Alphabet shares decline on revenue miss; YouTube ad, cloud revenues finally revealed

Alphabet Inc. shares declined nearly 5% in extended trading after the company’s fourth-quarter revenue fell short of Wall Street estimates on Monday. But it was a change in revenue disclosure that got investors’ attention.

Google’s parent company rode its franchise business, search-engine advertising sales, to report revenue of $46.08 billion, vs. expectations of $46.94 billion from analysts polled by FactSet.

Alphabet’s GOOGL, +3.48%GOOG, +3.61% net income of $10.67 billion, or $15.35 per share, eclipsed FactSet estimates of $12.49 per share.

The earnings surprise was the decision by Alphabet to break out revenue for YouTube though it did not immediately explain its change in policy. “I’m really pleased with our continued progress in Search and in building two of our newer growth areas — YouTube, already at $15 billion in annual ad revenue, and Cloud, which is now on a $10 billion revenue run rate,” new Alphabet Chief Executive Sundar Pichai said in a statement.

In a conference call with analysts following the quarterly results, Pichai said, “We’ve added new revenue disclosures to give greater insight into our business.”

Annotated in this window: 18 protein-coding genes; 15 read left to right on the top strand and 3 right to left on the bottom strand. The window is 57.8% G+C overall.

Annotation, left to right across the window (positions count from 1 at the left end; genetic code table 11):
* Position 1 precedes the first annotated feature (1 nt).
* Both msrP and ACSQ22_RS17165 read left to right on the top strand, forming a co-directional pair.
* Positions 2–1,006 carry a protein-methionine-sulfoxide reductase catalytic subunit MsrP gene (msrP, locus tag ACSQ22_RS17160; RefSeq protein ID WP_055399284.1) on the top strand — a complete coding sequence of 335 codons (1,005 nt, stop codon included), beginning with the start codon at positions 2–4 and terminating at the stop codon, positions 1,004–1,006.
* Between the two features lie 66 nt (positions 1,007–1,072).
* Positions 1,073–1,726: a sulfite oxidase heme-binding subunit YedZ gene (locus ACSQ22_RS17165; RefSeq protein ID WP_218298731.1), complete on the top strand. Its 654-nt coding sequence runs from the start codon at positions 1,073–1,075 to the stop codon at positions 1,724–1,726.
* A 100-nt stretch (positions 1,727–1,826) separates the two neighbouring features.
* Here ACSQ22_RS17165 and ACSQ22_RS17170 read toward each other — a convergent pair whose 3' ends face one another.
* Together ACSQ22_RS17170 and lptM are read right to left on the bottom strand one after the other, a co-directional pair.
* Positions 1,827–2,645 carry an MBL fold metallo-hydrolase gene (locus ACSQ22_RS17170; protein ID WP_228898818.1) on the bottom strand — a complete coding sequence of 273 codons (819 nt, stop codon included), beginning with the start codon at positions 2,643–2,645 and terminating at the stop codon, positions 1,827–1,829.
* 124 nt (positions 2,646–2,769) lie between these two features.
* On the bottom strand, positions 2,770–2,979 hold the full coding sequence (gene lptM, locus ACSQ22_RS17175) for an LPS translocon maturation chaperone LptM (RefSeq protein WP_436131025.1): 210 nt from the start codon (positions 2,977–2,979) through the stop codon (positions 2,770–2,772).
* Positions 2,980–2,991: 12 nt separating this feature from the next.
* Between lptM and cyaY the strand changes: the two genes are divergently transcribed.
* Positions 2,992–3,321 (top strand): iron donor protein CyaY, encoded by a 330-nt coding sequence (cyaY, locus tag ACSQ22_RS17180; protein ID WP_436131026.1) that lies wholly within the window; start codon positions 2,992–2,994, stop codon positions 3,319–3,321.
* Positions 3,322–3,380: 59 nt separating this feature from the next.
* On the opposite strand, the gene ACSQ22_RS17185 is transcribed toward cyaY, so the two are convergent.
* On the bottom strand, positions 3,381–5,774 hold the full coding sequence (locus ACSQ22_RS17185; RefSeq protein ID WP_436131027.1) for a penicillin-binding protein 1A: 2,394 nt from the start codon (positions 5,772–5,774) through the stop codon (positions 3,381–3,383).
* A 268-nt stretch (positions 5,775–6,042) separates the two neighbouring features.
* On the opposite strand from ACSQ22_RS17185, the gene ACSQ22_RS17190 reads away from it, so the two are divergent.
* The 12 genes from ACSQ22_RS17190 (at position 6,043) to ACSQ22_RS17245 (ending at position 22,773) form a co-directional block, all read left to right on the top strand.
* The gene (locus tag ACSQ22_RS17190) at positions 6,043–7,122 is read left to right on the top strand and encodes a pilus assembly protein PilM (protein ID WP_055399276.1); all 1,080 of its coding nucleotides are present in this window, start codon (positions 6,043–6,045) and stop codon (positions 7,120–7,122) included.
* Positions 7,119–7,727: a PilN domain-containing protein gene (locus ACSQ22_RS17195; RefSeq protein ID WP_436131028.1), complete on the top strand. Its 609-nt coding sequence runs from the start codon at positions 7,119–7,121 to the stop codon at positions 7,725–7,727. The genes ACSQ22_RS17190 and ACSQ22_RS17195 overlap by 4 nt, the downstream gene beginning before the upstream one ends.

See also:Why Google finally disclosed YouTube revenue

YouTube revenue in 2019 was $15.15 billion, up 36% from 2018 and nearly twice that of 2017. Google Cloud sales were $8.9 billion for the year, surging 53% from 2018 and doubling its total in 2017. “We expect substantial opportunity in direct response and brand advertisers” for YouTube, Alphabet Chief Financial Officer Ruth Porat said in the conference call.

The search-engine powerhouse, whose market value topped $1 trillion last month but has since dropped below that mark, is one of four major tech companies under investigation by federal regulators for its business practices. The others are Apple Inc. AAPL, -0.27% , Facebook Inc. FB, +1.13% and Amazon.com Inc. AMZN, -0.23% .

See also:Google becomes third U.S. tech company worth $1 trillion

JMP Securities analyst Ron Josey told MarketWatch he expected an 18.5% year-over-year jump in Google’s core advertising business to $32 billion. (Google reported $31.9 billion in the fourth quarter.) He is also closely watching Google Cloud-related sales, which Pichai described as especially strong in landing multimillion-dollar contracts during the conference call. Pichai, who is also Google CEO, was promoted in December.

Alphabet shares have climbed 29.9% over the past 12 months, compared with a gain of 19.2% for the broader S&P 500 index SPX, +0.73% .